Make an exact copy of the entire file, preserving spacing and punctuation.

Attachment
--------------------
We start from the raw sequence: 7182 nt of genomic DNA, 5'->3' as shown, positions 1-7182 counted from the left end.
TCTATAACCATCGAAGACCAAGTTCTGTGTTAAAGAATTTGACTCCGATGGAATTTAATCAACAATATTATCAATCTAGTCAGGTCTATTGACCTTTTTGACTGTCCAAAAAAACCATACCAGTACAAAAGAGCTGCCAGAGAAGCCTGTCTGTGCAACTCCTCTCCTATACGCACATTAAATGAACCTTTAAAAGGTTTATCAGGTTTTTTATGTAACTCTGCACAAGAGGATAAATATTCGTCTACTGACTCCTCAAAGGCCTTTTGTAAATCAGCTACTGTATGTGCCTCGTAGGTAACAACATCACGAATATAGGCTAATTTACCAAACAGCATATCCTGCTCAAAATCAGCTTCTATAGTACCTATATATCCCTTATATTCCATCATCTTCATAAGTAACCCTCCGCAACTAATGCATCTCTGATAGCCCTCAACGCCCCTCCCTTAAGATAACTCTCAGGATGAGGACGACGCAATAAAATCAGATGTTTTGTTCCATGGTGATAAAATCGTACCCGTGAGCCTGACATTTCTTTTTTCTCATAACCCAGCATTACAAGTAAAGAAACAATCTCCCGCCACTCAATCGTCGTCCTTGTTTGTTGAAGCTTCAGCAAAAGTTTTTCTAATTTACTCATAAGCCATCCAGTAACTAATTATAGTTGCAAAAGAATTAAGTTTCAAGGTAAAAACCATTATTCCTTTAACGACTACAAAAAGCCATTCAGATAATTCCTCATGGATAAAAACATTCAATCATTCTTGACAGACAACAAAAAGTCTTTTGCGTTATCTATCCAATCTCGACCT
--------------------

We start from the raw sequence: 7182 nt of genomic DNA, 5'->3' as shown, positions 1-7182 counted from the left end.
TCTATAACCATCGAAGACCAAGTTCTGTGTTAAAGAATTTGACTCCGATGGAATTTAATCAACAATATTATCAATCTAGTCAGGTCTATTGACCTTTTTGACTGTCCAAAAAAACCATACCAGTACAAAAGAGCTGCCAGAGAAGCCTGTCTGTGCAACTCCTCTCCTATACGCACATTAAATGAACCTTTAAAAGGTTTATCAGGTTTTTTATGTAACTCTGCACAAGAGGATAAATATTCGTCTACTGACTCCTCAAAGGCCTTTTGTAAATCAGCTACTGTATGTGCCTCGTAGGTAACAACATCACGAATATAGGCTAATTTACCAAACAGCATATCCTGCTCAAAATCAGCTTCTATAGTACCTATATATCCCTTATATTCCATCATCTTCATAAGTAACCCTCCGCAACTAATGCATCTCTGATAGCCCTCAACGCCCCTCCCTTAAGATAACTCTCAGGATGAGGACGACGCAATAAAATCAGATGTTTTGTTCCATGGTGATAAAATCGTACCCGTGAGCCTGACATTTCTTTTTTCTCATAACCCAGCATTACAAGTAAAGAAACAATCTCCCGCCACTCAATCGTCGTCCTTGTTTGTTGAAGCTTCAGCAAAAGTTTTTCTAATTTACTCATAAGCCATCCAGTAACTAATTATAGTTGCAAAAGAATTAAGTTTCAAGGTAAAAACCATTATTCCTTTAACGACTACAAAAAGCCATTCAGATAATTCCTCATGGATAAAAACATTCAATCATTCTTGACAGACAACAAAAAGTCTTTTGCGTTATCTATCCAATCTCGACCT